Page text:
That’s the obvious problem that passersby notice. A stained glass specialist sees other trouble: heat and moisture.

“It actually adds to the deterioration of the stained glass,” John said about an improperly installed glazing.

When heat is trapped between the window and the plastic (the glazing), it accelerates the expansion and contraction cycle of the glass pieces and the solder holding them together, explained John’s business partner and wife, Valerie.

Trapped moisture accelerates the deterioration of the surrounding wood.

Full Spectrum removed the old Lexan and cut quarter-inch plate glass to take its place. The new glazing includes several ventilation plugs for each window.

Aside from cleaning and painting the sashes, the new glazing is the extent of the work done on this church.

That’s often the case, Valerie said, because money is the factor that generally determines what can be done.

When John is called for consultation, the first step is to make a survey of the windows. Problems are identified, priorities are suggested and a course of action is drawn up. Windows are also photographed and catalogued. This provides at least one historical record of the craftsmanship, Valerie explained.

 “Some larger churches will have an on-going restoration plan, doing a little bit every year or as funds are available,” she said.

There are three tell-tale signs pointing to the need for some major restoration: solder joints cracking and breaking apart; reinforcing pieces no longer doing their job; a sudden change in the appearance of a window, where it looked fine one year and the next year it’s bowed or sagging.congo.windows.2.jpg

In that case, the window must be removed from its casing, packed in a crate and trucked back to the McCartneys’ studio in Colon, Mich.

Sometimes the window needs to be taken apart and resoldered. Other times, a broken pane might need gluing or replacing.

“We’re fortunate that we’ve been able to match most every glass needed,” Valerie said.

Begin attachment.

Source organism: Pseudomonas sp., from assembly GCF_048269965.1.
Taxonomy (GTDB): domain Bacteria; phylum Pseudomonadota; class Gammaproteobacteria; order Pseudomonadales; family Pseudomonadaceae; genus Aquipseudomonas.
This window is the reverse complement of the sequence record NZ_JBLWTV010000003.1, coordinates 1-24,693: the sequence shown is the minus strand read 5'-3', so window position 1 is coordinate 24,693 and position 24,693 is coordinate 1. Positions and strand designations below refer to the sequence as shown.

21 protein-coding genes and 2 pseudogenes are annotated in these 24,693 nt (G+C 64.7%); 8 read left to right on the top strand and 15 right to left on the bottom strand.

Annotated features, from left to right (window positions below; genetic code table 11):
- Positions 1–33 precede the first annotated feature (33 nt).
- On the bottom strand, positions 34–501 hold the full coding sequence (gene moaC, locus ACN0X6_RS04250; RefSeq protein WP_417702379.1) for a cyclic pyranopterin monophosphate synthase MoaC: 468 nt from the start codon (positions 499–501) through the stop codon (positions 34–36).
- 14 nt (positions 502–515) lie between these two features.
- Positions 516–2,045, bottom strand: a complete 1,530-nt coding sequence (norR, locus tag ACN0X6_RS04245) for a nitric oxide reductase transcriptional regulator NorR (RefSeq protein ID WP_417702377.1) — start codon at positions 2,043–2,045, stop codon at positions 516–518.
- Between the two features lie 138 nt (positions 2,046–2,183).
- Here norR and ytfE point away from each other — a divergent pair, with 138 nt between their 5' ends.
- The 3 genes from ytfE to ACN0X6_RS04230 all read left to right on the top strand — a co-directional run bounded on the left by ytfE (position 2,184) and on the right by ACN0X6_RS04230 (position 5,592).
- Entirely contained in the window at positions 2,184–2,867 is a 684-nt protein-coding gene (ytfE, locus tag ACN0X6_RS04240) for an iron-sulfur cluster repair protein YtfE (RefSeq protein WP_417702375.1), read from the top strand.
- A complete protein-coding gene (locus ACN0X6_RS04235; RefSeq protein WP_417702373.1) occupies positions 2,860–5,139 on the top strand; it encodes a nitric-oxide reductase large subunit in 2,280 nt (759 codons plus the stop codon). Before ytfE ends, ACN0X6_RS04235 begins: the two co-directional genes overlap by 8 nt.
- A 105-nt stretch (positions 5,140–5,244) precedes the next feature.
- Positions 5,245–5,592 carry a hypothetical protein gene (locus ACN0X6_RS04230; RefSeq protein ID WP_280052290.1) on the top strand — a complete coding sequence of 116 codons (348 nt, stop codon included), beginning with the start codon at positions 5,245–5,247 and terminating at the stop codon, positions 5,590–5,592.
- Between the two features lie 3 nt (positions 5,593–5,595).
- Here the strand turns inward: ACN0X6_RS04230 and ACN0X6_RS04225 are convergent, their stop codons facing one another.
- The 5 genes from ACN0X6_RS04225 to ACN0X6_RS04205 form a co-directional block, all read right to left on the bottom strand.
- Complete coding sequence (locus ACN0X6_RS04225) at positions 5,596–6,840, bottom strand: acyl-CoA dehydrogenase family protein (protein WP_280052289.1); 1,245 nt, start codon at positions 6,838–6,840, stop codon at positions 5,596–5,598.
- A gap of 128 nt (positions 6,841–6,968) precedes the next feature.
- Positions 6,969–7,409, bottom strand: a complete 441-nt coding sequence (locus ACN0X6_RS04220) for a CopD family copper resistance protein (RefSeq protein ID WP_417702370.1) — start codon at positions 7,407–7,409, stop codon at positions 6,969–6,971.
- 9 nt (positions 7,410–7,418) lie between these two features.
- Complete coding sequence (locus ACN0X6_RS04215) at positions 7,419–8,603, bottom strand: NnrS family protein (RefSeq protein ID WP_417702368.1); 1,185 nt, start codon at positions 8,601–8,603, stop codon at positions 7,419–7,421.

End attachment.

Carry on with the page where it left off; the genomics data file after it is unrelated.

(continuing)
That might seem like a miracle when dealing with glass that’s often more than a century old, but a company in Kokomo, Ind., makes it easier in this part of the country.

“They still make the same glass and textures they did 135 years ago,” John said.

But not all stained glass in the area came from Kokomo and occasionally a new glass will have to be produced to make the right match.

The windows in Morenci’s Congregational church are due for some studio restoration, John said, but there’s no immediate concern. Deterioration is generally nothing that happens quickly.

“They’ll be good for a lot of years,” he said.

Family business

As Valerie describes it, Full Spectrum Stained Glass was founded by sheer accident.

About 20 years ago she suffered from a debilitating virus that left her partially paralyzed for several months. Her sudden change to life in a wheelchair was not going well.

John once visited a stained glass studio when he was on vacation, before he and Valerie were married, and the sight of the craftsmen using old tools to create designs left a lasting impression.

When Valerie needed something to get her through rehabilitation, John suggested stained glass.

“We bought some scrap glass and materials and worked until three in the morning,” Valerie recalls. “We had a blast. It kept me from going crazy.”

The new enterprise outlasted her illness. A hobby turned into a business.

“I’ve always been a bit of an artist—I had an exceptional art teacher—and John, on the other hand, is very mechanical,” Valerie said. “The combination of both of our talents gave us what it took to get our business off the ground.”

The McCartneys’ now offer new window design and fabrication in addition to restoration and preservation of church windows and other stained glass creations in homes and institutions.

But is Valerie still taking the time to create stained glass pieces for herself?

“I wish I did,” she said. “I have sketches of things I want to do for my house, but by the end of the work day...maybe when I retire.”